While Google, Bing and other search engines can remove links from their search results, they cannot delete the news articles or web pages.
Google had refused to remove the links, leading NT2 and another man known as NT1 to take the company to court.
A businessman fighting for the "right to be forgotten" has won a UK High Court action against Google.
Mr Justice Warby said the businessmen, who can not be named for legal reasons, complained of results returned by Google Search that feature links to third-party reports about their convictions.
Mr Justice Warby delivered a blow to Google by ruling in his favour on Friday.
NT2, who won his case, had been sentenced to six months imprisonment for conspiracy to carry out surveillance.
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Although the judge ruled out any damages payments for the first businessman, the decision is a landmark case and will have implications on future requests from convicted criminals or embarrassed individuals who want their records scrubbed from Google.
Both men were challenging Google's refusal to remove some links which contained information about their criminal past. That man, referred to in the media as NT1, was convicted of conspiracy to account falsely in the late 1990s and spent four years behind bars.
NT2 had "frankly acknowledged his guilt", he said, adding: "His current business activities are in a field quite different from that in which he was operating at the time". In those circumstances, "the public interest in having information with his name about this case doesn't prevail".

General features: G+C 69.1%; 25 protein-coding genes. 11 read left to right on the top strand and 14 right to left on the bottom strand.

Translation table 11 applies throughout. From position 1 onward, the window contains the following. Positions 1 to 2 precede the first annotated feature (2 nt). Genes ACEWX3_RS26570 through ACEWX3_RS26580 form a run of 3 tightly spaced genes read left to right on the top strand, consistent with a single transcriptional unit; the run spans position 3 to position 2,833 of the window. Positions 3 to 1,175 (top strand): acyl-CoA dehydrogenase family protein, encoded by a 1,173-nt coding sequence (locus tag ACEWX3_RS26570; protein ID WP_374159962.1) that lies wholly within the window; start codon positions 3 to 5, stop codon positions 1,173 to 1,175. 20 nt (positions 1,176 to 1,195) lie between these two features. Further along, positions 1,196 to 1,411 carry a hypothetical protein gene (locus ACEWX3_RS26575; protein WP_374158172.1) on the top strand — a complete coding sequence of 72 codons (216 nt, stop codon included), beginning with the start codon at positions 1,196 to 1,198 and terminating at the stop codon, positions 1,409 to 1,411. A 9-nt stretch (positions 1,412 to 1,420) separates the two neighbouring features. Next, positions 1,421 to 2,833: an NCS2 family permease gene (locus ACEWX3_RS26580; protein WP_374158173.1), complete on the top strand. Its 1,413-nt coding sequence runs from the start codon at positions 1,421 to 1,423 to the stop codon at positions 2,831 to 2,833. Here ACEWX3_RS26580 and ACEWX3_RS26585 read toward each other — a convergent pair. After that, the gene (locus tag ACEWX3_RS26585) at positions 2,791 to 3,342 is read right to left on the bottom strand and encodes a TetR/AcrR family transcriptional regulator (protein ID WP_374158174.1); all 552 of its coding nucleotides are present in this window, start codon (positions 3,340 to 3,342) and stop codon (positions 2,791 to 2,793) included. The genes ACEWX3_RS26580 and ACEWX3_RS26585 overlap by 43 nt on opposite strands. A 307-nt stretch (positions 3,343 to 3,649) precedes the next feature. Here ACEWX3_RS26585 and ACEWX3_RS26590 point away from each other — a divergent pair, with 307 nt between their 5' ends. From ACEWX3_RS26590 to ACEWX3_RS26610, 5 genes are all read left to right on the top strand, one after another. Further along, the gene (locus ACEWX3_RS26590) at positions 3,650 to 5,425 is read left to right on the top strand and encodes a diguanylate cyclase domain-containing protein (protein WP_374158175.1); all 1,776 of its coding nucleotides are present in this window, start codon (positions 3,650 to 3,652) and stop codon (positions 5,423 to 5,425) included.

"We work hard to comply with the right to be forgotten, but we take great care not to remove search results that are in the public interest and will defend the public's right to access lawful information", the spokesperson said. "The right to be forgotten is meant to apply to information that is no longer relevant but disproportionately impacts a person", said Jim Killock, executive director of The Open Rights Group, which fights for internet freedoms. We are pleased that the court recognised our efforts in this area, and we will respect the judgments they have made in this case.
Google reported in February of 2018 that from the period between 2014 to 2017, the company received over 2.4 million requests to delist URLs under the right to be forgotten statute. The two linked cases are: NT1 v. Google and NT2 v. Google, High Court of Justice, Queen's Bench Division, Case No.'s HQ15X04128 and HQ15X04127. Others, however, expressed concern that the ruling could harm free press and speech rights.